If you’ve facilitated in-person meetings and workshops you know how difficult it can be to ensure that everyone even gets an opportunity to speak, let alone to achieve equal speaking time between the participants.
Facilitating remote meetings makes this even more difficult. Visual and audio queues are less apparent, and, together with technological and bandwidth constraints, the ability to converse easily is even trickier.
I’ve been experimenting with practices that make remote meetings more effective, particularly when it comes to balancing speaking time between participants.
Speaking balance drops as a function of the higher cognitive load
Just like in face-to-face meetings, participation drops in remote meetings when psychological safety goes down. But, in remote meetings, participation also drops because of the added cognitive load. What added cognitive load, you might wonder–the added cognitive load from trying to stay attentive to:
- the topic (when video and sound has even medium quality)
- the functionality of your tools e.g. Zoom or Microsoft Teams
- finding a window in which you can talk.
Using virtual tables to reduce some cognitive load
When COVID-19 hit earlier this year, I saw someone mention how they used virtual tables in their remote meetings to reduce the cognitive load. I thought it looked promising enough to try out, and I’ve now been using them for more than six months in remote meetings, workshops, and remote training of different sizes.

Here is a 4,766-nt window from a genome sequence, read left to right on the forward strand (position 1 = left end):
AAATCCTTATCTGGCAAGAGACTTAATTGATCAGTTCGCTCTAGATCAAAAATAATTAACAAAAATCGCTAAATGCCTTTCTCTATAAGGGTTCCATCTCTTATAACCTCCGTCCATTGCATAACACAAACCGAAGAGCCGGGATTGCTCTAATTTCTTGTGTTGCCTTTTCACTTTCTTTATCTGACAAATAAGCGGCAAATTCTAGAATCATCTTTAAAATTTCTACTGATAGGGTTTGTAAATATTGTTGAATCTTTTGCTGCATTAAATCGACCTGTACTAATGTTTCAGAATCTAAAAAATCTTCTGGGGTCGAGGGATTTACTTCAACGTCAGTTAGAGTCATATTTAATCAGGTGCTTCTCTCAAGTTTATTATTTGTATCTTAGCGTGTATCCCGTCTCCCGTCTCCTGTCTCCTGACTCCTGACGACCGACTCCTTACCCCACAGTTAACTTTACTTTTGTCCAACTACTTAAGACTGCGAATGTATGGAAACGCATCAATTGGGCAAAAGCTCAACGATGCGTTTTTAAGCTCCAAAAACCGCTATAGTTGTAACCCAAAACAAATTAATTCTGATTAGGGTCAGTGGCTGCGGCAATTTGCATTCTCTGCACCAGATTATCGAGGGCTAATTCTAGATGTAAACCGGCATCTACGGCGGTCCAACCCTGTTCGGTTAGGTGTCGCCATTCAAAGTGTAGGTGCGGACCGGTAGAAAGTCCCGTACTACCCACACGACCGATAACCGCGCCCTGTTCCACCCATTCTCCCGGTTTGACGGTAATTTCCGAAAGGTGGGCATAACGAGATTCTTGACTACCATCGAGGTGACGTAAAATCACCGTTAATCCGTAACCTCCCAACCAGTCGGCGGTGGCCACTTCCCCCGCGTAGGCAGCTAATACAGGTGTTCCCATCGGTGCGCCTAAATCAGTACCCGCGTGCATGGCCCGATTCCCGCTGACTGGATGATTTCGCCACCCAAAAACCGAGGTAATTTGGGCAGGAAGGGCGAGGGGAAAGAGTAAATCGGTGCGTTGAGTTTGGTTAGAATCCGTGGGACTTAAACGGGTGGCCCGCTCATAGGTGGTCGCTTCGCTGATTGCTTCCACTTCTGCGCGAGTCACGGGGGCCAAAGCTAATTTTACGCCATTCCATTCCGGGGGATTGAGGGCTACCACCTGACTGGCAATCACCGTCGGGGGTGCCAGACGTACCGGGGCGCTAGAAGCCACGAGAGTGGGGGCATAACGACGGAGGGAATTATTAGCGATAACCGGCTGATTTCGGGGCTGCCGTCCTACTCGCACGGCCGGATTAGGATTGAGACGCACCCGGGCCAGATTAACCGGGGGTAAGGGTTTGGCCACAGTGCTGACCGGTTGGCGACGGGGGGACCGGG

Below I share 10 effective remote meeting practices that I’ve discovered so far by using virtual tables, that have been very helpful to me and the teams I’ve worked with in balancing speaking time, reducing cognitive load, and handling tangents.
First of all, Virtual Tables — What Are They?
A virtual table is as it sounds: a graphical representation of meeting participants positioned around a virtual table. If it sounds extremely simple, that’s because it is.
Virtual tables help remote meetings run smoothly. They let people clearly see and know the speaking order, and the structure provides a clear speaking window for each and every meeting participant. As a result, I’ve seen a massive impact on airtime/participation balance and equality.
When people know what order they’ll speak in AND that they’ll be sure to get a turn, they can spend their time focusing on the contents of the meeting rather than having to expend cognitive load elsewhere.
So, without further ado, here they are: my 10 tips that make remote meetings more effective.
1. Clarify hand-offs with key phrases
Even when the speaking order in remote meetings is known, it can still be hard to know when the other person is done speaking. Using a phrase to let the next person know that it’s their turn helps remove the uncertainty. My most frequently used key phrases are “done” and “complete”.
2. Rotate the starting speaker from meeting to meeting
It’s not always fun to be the first person speaking. Change this up between meetings to keep things fresh.
3. Pass and circle back is always an option
Regardless of how familiar you are with a given topic or your role in a team, you might want some more time to formulate your thoughts before you share, and you might want to hear out others first. Regardless of your reason, you can always say “Pass” to jump to the next person or “Circle back” to indicate that we should come back to you when everyone is done sharing.
4. Vary the order by letting people decide where to sit